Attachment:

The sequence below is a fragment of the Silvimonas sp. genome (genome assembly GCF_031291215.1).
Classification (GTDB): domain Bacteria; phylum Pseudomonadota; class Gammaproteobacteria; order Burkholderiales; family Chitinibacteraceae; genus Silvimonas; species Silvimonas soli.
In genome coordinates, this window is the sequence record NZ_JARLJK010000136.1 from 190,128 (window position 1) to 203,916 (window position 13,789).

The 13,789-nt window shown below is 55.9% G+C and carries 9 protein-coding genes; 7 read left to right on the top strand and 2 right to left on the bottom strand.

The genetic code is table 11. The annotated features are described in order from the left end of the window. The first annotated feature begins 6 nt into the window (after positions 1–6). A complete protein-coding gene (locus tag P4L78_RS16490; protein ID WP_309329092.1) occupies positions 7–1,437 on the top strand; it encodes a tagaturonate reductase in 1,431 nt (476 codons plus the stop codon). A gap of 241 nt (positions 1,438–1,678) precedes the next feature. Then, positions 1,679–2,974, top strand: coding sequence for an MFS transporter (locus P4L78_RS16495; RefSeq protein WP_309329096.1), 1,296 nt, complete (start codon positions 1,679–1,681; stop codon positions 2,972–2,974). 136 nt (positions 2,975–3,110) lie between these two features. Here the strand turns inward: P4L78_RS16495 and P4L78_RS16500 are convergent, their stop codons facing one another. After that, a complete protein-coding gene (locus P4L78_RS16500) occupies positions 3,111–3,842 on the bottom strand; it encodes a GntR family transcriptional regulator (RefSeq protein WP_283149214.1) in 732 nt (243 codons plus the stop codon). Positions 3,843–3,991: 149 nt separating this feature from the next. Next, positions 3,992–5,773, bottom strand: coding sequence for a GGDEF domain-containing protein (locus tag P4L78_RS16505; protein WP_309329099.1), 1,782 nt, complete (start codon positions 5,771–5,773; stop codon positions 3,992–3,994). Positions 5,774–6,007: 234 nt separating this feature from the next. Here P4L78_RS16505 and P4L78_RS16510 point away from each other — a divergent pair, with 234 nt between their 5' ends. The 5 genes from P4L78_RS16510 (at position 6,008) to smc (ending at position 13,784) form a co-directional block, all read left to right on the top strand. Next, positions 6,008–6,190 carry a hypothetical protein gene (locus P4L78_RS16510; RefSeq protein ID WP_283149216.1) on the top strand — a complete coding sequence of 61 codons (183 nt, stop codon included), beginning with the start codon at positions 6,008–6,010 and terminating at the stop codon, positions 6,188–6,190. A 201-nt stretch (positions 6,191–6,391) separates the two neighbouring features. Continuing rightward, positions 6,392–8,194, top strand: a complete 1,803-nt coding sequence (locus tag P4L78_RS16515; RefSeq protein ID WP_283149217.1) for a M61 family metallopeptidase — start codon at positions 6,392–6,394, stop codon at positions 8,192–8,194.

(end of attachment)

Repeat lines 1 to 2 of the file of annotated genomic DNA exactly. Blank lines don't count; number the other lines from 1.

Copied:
The sequence below is a fragment of the Silvimonas sp. genome (genome assembly GCF_031291215.1).
Classification (GTDB): domain Bacteria; phylum Pseudomonadota; class Gammaproteobacteria; order Burkholderiales; family Chitinibacteraceae; genus Silvimonas; species Silvimonas soli.